Of course, timing would be critical. Spring and autumn migration patterns would need to be figured in to the start and stop dates. After all, all those long dresses worn by those old ladies crossing the border on Thursday Bingo nights could create a morality storm if little children were present.

Powering it? Well, witch country should we invade now to take their oil and power the whole damn, er, dam thing?

Perhaps a system of reflective blinds could be used. Some sort of solar energy setup could be used, with the reflected light increasing the productivity. On occasion the Canadians might want some sun in the border region, and the blinds could be opened. Needless to say, they’d have to compensate us for the lost electrical generation.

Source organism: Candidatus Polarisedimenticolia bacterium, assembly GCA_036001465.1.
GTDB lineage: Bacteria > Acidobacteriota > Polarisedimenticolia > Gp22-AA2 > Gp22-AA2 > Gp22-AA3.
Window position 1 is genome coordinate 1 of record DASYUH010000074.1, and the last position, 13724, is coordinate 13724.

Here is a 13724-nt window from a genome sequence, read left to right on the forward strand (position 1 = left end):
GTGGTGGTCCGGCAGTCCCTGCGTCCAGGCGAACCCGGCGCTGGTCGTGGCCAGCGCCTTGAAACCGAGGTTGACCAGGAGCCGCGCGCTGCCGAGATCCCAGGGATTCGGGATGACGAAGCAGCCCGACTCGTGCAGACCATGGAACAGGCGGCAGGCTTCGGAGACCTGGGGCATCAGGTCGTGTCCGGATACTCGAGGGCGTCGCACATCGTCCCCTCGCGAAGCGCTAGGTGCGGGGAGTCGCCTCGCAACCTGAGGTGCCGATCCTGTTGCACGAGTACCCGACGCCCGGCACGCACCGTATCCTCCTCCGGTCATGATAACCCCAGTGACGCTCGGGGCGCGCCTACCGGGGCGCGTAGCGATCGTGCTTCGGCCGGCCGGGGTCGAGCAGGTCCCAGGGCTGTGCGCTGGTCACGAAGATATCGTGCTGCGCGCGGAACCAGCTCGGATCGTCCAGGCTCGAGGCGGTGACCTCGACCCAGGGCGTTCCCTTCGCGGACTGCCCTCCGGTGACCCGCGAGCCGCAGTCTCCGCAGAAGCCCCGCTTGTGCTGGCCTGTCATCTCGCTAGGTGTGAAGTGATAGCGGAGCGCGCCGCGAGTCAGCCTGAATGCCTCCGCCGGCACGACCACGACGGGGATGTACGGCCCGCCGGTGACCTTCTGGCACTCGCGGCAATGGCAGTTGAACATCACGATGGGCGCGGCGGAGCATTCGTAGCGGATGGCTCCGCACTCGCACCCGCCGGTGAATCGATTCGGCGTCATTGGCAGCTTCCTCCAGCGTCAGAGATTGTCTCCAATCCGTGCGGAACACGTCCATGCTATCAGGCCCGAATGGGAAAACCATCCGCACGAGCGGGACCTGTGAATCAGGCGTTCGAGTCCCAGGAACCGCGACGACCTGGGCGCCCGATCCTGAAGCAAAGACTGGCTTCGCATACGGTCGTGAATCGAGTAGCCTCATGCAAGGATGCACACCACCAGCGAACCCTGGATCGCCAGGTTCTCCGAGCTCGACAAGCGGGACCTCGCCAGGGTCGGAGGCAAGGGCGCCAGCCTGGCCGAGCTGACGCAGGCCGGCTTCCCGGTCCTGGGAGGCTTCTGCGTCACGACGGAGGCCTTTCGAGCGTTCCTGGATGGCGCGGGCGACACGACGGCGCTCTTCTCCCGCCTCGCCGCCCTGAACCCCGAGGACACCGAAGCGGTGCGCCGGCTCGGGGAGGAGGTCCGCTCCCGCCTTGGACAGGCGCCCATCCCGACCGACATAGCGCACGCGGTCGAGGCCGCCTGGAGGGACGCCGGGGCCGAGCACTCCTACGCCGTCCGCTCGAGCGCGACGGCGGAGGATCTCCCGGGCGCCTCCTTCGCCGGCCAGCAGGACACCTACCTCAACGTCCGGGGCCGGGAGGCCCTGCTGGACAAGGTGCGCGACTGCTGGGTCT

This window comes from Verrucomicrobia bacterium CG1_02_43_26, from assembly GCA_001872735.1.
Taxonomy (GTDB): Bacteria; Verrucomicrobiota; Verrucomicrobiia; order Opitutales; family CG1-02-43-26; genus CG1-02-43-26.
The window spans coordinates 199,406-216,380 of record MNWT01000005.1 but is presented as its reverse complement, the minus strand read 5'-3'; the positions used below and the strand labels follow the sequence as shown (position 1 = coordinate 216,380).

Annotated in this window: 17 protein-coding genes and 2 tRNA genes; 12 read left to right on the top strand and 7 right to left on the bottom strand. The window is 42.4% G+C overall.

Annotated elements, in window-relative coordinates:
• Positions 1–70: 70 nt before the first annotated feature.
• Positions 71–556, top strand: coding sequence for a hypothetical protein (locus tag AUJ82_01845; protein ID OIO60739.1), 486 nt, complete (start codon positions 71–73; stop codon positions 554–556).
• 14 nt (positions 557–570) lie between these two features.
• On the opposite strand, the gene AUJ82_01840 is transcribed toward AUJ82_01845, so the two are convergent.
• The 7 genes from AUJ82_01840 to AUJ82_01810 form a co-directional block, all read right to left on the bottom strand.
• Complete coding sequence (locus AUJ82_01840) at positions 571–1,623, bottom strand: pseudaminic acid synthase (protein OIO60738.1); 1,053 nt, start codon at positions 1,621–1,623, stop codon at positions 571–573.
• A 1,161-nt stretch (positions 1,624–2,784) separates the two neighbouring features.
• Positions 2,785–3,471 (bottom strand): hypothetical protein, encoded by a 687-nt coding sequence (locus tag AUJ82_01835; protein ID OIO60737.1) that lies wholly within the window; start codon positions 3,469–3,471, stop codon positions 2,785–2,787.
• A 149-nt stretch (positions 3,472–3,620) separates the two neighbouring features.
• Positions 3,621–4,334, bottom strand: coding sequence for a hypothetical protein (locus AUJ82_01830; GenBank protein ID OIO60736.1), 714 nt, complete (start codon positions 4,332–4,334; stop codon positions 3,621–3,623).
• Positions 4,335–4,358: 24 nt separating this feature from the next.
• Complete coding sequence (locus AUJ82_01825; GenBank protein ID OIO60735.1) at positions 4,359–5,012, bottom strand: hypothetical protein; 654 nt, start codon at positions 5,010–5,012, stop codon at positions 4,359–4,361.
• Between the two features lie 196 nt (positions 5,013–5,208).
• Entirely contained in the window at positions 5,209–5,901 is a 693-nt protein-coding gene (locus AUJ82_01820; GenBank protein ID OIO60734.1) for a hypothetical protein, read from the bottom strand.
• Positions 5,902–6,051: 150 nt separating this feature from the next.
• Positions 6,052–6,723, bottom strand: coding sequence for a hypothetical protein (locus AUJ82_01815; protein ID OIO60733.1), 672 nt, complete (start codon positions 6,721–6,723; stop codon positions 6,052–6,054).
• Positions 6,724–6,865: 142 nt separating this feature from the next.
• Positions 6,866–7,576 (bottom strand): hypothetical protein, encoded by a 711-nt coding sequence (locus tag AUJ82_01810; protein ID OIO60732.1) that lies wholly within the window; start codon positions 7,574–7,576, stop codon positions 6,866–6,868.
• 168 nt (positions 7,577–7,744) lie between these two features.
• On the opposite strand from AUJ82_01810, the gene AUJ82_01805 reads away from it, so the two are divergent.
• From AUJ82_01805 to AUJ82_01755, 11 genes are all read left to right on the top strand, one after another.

This is going to drive up the construction cost. How about cutting some corners…[ul]
[li]How effective would a wall be that was only 20,000 feet high?[/li][li]How effective would a wall be that ended at the shore, not extending into the waters off Washington State? Seems to me we could sacrifice a little efficiency here: Washington is used to crappy weather, and wouldn’t most of the cold fronts get weakened by the time they made it to Chicago?[/li][/ul]

Isn’t this going to be a Very Bad Thing for air traffic that usually goes toward the Arctic to take advantage of the curvature of the Earth? I’m thinking about flights to Japan and Europe (and, um, of course… Toronto!)

Not to mention that us yanks ain’t gonna give up The Northwest Angle until you pry it from our cold dead hands!!

Woohoo! 2000[sup]th[/sup] post!!

Man, do you have any idea of what the wind loading would be on that thing? Wind loads are one of the biggest forces on tall buildings.

And it’s going to seriously mess with the Earth’s wind patterns.

But hey, it might be good for a laugh.

Yeah, I wanna see video footage of the entire city of Buffalo trying to find the edge to get out from under it after the thing blows over onto them.